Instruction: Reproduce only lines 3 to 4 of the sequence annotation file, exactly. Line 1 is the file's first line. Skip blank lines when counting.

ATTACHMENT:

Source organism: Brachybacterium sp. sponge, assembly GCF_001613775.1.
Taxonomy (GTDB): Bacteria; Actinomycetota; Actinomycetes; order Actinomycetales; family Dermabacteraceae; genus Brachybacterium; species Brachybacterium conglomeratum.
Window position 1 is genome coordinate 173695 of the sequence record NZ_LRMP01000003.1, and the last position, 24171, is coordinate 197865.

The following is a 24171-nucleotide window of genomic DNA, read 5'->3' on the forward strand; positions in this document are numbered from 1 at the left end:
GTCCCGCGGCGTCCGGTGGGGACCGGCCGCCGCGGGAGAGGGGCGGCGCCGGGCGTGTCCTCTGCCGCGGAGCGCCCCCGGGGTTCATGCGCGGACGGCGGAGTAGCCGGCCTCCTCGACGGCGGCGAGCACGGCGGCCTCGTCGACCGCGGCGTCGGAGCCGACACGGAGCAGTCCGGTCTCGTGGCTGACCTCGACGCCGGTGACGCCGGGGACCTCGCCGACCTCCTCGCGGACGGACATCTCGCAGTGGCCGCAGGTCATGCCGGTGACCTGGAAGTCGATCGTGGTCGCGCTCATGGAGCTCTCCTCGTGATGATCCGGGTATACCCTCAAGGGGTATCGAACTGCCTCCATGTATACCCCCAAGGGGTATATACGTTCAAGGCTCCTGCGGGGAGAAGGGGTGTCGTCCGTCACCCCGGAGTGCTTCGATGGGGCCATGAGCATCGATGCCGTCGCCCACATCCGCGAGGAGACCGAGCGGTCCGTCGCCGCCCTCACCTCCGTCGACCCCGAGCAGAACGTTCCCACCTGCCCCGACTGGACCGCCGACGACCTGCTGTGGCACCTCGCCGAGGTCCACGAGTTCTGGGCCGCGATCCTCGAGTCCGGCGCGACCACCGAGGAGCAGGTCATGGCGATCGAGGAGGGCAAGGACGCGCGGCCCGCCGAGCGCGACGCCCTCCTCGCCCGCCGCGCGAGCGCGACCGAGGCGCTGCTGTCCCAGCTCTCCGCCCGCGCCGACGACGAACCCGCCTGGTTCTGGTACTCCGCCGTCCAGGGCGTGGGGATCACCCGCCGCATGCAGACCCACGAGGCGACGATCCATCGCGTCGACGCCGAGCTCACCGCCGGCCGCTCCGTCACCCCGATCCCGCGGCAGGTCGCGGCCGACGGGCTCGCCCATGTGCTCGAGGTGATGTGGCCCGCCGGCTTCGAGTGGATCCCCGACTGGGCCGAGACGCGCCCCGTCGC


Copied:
Window position 1 is genome coordinate 173695 of the sequence record NZ_LRMP01000003.1, and the last position, 24171, is coordinate 197865.

The following is a 24171-nucleotide window of genomic DNA, read 5'->3' on the forward strand; positions in this document are numbered from 1 at the left end: